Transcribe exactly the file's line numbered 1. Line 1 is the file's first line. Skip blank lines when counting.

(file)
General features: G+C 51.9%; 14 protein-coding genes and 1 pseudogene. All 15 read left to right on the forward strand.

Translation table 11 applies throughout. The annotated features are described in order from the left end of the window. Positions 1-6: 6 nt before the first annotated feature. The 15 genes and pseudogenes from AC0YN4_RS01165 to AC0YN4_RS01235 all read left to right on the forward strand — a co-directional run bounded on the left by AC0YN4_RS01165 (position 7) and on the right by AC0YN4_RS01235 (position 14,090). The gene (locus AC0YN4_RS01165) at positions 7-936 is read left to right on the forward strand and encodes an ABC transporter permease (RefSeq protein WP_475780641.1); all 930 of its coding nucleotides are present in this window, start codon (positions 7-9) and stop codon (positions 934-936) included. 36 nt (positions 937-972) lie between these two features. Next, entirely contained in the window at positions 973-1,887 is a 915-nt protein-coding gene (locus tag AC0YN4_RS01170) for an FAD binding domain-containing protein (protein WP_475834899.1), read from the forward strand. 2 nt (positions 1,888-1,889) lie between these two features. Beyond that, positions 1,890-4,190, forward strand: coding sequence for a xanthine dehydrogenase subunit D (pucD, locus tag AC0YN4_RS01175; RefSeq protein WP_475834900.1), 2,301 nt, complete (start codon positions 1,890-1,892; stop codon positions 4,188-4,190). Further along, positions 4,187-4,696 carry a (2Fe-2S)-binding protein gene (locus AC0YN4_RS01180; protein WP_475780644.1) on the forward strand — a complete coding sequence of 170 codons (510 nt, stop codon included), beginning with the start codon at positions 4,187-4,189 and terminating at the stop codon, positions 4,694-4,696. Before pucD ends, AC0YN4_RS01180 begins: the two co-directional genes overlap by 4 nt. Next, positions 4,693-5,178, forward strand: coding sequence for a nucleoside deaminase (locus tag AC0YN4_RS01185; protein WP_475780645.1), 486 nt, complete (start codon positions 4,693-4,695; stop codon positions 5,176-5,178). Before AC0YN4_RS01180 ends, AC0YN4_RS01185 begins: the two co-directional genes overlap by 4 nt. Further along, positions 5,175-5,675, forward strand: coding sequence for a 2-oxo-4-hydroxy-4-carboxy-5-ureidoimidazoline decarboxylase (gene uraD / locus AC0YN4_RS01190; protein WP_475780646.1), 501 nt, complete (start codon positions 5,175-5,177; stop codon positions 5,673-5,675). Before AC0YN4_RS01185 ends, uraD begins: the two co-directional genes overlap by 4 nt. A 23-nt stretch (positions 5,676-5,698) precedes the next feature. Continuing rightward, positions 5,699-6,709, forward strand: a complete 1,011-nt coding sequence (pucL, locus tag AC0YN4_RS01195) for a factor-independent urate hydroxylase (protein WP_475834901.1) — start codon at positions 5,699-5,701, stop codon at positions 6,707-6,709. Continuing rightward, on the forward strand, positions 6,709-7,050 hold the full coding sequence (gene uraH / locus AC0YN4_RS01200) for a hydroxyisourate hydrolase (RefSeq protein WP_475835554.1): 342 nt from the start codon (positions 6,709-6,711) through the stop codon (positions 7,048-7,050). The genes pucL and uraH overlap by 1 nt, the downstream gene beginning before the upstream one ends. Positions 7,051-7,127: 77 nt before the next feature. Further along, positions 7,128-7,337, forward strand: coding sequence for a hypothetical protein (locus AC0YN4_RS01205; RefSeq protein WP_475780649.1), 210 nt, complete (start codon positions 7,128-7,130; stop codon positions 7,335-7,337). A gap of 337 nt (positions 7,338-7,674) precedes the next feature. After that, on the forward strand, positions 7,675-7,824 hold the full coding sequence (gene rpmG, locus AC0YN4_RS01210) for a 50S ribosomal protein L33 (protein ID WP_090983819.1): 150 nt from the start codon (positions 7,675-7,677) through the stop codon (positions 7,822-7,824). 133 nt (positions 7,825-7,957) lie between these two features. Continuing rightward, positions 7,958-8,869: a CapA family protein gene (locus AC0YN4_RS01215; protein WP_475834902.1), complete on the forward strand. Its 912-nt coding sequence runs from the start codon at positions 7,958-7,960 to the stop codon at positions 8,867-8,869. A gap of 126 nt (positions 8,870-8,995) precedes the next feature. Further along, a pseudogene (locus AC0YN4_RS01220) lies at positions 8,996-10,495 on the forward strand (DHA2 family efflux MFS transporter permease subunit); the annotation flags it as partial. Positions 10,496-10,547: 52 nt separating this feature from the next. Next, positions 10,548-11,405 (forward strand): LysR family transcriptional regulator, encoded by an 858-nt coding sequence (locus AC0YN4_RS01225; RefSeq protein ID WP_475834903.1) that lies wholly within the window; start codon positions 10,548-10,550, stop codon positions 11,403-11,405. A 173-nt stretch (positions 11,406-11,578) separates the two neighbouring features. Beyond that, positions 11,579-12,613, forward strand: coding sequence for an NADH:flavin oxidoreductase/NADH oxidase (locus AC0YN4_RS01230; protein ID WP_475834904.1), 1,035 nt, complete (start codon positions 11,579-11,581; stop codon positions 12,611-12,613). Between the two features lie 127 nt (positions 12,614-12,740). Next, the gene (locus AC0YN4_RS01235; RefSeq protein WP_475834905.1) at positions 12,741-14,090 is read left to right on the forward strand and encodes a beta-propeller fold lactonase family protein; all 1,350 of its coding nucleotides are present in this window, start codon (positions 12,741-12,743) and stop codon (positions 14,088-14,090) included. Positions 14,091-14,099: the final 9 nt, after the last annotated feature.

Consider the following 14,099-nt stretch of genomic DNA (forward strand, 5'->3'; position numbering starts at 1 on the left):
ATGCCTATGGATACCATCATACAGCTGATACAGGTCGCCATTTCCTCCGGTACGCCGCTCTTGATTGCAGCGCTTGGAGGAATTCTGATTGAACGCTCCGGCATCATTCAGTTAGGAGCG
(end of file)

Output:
General features: G+C 51.9%; 14 protein-coding genes and 1 pseudogene. All 15 read left to right on the forward strand.